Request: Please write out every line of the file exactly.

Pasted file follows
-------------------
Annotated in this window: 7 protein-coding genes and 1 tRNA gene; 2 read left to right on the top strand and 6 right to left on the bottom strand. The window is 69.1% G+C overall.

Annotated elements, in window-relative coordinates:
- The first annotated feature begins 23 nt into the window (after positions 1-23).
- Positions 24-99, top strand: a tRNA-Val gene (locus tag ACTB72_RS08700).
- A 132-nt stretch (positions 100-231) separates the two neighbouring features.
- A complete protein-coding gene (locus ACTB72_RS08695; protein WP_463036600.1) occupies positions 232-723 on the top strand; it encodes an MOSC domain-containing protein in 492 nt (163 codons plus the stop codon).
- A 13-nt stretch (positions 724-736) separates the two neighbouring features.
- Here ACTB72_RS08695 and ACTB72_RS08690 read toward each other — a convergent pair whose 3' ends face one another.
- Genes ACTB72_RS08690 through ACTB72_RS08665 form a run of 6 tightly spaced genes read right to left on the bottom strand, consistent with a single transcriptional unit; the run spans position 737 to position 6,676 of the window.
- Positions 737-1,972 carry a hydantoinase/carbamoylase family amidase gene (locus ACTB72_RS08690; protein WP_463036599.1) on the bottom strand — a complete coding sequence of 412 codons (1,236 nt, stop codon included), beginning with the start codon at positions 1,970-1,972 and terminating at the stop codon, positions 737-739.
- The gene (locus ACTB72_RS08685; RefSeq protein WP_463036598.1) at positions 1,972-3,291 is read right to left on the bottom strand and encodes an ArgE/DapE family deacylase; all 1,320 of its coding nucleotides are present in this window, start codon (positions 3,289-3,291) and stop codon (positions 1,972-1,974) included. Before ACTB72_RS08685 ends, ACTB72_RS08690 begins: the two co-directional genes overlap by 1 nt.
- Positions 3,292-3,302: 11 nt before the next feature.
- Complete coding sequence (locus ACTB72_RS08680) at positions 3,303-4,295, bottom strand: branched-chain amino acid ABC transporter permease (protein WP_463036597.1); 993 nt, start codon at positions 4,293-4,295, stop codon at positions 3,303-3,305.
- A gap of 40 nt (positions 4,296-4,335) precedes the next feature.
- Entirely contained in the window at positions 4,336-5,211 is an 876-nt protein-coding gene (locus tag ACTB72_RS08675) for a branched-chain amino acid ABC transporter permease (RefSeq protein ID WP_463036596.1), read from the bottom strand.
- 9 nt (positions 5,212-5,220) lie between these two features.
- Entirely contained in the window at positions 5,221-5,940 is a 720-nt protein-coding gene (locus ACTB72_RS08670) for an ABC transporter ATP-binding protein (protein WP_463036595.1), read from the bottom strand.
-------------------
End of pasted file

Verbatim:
Annotated in this window: 7 protein-coding genes and 1 tRNA gene; 2 read left to right on the top strand and 6 right to left on the bottom strand. The window is 69.1% G+C overall.

Annotated elements, in window-relative coordinates:
- The first annotated feature begins 23 nt into the window (after positions 1-23).
- Positions 24-99, top strand: a tRNA-Val gene (locus tag ACTB72_RS08700).
- A 132-nt stretch (positions 100-231) separates the two neighbouring features.
- A complete protein-coding gene (locus ACTB72_RS08695; protein WP_463036600.1) occupies positions 232-723 on the top strand; it encodes an MOSC domain-containing protein in 492 nt (163 codons plus the stop codon).
- A 13-nt stretch (positions 724-736) separates the two neighbouring features.
- Here ACTB72_RS08695 and ACTB72_RS08690 read toward each other — a convergent pair whose 3' ends face one another.
- Genes ACTB72_RS08690 through ACTB72_RS08665 form a run of 6 tightly spaced genes read right to left on the bottom strand, consistent with a single transcriptional unit; the run spans position 737 to position 6,676 of the window.
- Positions 737-1,972 carry a hydantoinase/carbamoylase family amidase gene (locus ACTB72_RS08690; protein WP_463036599.1) on the bottom strand — a complete coding sequence of 412 codons (1,236 nt, stop codon included), beginning with the start codon at positions 1,970-1,972 and terminating at the stop codon, positions 737-739.
- The gene (locus ACTB72_RS08685; RefSeq protein WP_463036598.1) at positions 1,972-3,291 is read right to left on the bottom strand and encodes an ArgE/DapE family deacylase; all 1,320 of its coding nucleotides are present in this window, start codon (positions 3,289-3,291) and stop codon (positions 1,972-1,974) included. Before ACTB72_RS08685 ends, ACTB72_RS08690 begins: the two co-directional genes overlap by 1 nt.
- Positions 3,292-3,302: 11 nt before the next feature.
- Complete coding sequence (locus ACTB72_RS08680) at positions 3,303-4,295, bottom strand: branched-chain amino acid ABC transporter permease (protein WP_463036597.1); 993 nt, start codon at positions 4,293-4,295, stop codon at positions 3,303-3,305.
- A gap of 40 nt (positions 4,296-4,335) precedes the next feature.
- Entirely contained in the window at positions 4,336-5,211 is an 876-nt protein-coding gene (locus tag ACTB72_RS08675) for a branched-chain amino acid ABC transporter permease (RefSeq protein ID WP_463036596.1), read from the bottom strand.
- 9 nt (positions 5,212-5,220) lie between these two features.
- Entirely contained in the window at positions 5,221-5,940 is a 720-nt protein-coding gene (locus ACTB72_RS08670) for an ABC transporter ATP-binding protein (protein WP_463036595.1), read from the bottom strand.